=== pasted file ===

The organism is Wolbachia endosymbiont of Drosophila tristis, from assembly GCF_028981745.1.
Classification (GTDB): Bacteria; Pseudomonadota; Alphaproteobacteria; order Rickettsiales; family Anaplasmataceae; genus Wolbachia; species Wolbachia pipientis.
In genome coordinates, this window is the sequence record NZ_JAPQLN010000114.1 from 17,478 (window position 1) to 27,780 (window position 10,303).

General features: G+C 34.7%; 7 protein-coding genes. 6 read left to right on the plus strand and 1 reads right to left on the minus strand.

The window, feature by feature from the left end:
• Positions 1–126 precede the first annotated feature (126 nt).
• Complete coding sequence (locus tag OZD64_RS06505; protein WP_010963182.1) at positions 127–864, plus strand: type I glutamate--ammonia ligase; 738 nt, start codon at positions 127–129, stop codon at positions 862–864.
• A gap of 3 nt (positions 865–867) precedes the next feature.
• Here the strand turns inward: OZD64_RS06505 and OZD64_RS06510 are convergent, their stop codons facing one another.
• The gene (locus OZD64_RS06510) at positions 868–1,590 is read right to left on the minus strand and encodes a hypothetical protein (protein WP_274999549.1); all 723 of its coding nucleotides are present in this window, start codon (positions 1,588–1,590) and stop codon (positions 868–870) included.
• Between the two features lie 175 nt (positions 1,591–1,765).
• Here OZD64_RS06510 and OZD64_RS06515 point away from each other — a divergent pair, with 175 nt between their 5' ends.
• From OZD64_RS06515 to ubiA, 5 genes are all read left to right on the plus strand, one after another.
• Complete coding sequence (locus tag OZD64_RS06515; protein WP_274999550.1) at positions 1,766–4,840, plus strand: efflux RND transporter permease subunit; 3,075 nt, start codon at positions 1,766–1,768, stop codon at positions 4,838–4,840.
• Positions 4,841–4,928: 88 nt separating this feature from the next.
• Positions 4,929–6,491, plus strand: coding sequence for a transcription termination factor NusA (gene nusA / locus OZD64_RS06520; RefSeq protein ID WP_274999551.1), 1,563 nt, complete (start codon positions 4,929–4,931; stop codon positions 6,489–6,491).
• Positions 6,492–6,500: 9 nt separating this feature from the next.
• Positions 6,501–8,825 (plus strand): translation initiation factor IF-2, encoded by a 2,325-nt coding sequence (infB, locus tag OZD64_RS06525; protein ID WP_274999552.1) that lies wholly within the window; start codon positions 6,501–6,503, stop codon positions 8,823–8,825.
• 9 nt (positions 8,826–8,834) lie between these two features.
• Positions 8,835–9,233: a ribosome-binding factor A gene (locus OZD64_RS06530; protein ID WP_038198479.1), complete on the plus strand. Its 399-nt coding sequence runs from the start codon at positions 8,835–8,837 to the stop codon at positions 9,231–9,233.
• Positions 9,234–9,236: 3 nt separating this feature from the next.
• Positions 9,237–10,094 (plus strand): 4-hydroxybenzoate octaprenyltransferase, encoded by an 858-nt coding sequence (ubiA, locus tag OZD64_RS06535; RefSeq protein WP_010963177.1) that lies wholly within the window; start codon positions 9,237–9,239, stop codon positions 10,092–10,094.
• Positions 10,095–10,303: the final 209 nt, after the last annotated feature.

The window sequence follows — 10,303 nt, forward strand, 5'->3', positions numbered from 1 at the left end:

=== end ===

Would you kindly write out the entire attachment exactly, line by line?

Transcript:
The organism is Wolbachia endosymbiont of Drosophila tristis, from assembly GCF_028981745.1.
Classification (GTDB): Bacteria; Pseudomonadota; Alphaproteobacteria; order Rickettsiales; family Anaplasmataceae; genus Wolbachia; species Wolbachia pipientis.
In genome coordinates, this window is the sequence record NZ_JAPQLN010000114.1 from 17,478 (window position 1) to 27,780 (window position 10,303).

General features: G+C 34.7%; 7 protein-coding genes. 6 read left to right on the plus strand and 1 reads right to left on the minus strand.

The window, feature by feature from the left end:
• Positions 1–126 precede the first annotated feature (126 nt).
• Complete coding sequence (locus tag OZD64_RS06505; protein WP_010963182.1) at positions 127–864, plus strand: type I glutamate--ammonia ligase; 738 nt, start codon at positions 127–129, stop codon at positions 862–864.
• A gap of 3 nt (positions 865–867) precedes the next feature.
• Here the strand turns inward: OZD64_RS06505 and OZD64_RS06510 are convergent, their stop codons facing one another.
• The gene (locus OZD64_RS06510) at positions 868–1,590 is read right to left on the minus strand and encodes a hypothetical protein (protein WP_274999549.1); all 723 of its coding nucleotides are present in this window, start codon (positions 1,588–1,590) and stop codon (positions 868–870) included.
• Between the two features lie 175 nt (positions 1,591–1,765).
• Here OZD64_RS06510 and OZD64_RS06515 point away from each other — a divergent pair, with 175 nt between their 5' ends.
• From OZD64_RS06515 to ubiA, 5 genes are all read left to right on the plus strand, one after another.
• Complete coding sequence (locus tag OZD64_RS06515; protein WP_274999550.1) at positions 1,766–4,840, plus strand: efflux RND transporter permease subunit; 3,075 nt, start codon at positions 1,766–1,768, stop codon at positions 4,838–4,840.
• Positions 4,841–4,928: 88 nt separating this feature from the next.
• Positions 4,929–6,491, plus strand: coding sequence for a transcription termination factor NusA (gene nusA / locus OZD64_RS06520; RefSeq protein ID WP_274999551.1), 1,563 nt, complete (start codon positions 4,929–4,931; stop codon positions 6,489–6,491).
• Positions 6,492–6,500: 9 nt separating this feature from the next.
• Positions 6,501–8,825 (plus strand): translation initiation factor IF-2, encoded by a 2,325-nt coding sequence (infB, locus tag OZD64_RS06525; protein ID WP_274999552.1) that lies wholly within the window; start codon positions 6,501–6,503, stop codon positions 8,823–8,825.
• 9 nt (positions 8,826–8,834) lie between these two features.
• Positions 8,835–9,233: a ribosome-binding factor A gene (locus OZD64_RS06530; protein ID WP_038198479.1), complete on the plus strand. Its 399-nt coding sequence runs from the start codon at positions 8,835–8,837 to the stop codon at positions 9,231–9,233.
• Positions 9,234–9,236: 3 nt separating this feature from the next.
• Positions 9,237–10,094 (plus strand): 4-hydroxybenzoate octaprenyltransferase, encoded by an 858-nt coding sequence (ubiA, locus tag OZD64_RS06535; RefSeq protein WP_010963177.1) that lies wholly within the window; start codon positions 9,237–9,239, stop codon positions 10,092–10,094.
• Positions 10,095–10,303: the final 209 nt, after the last annotated feature.

The window sequence follows — 10,303 nt, forward strand, 5'->3', positions numbered from 1 at the left end: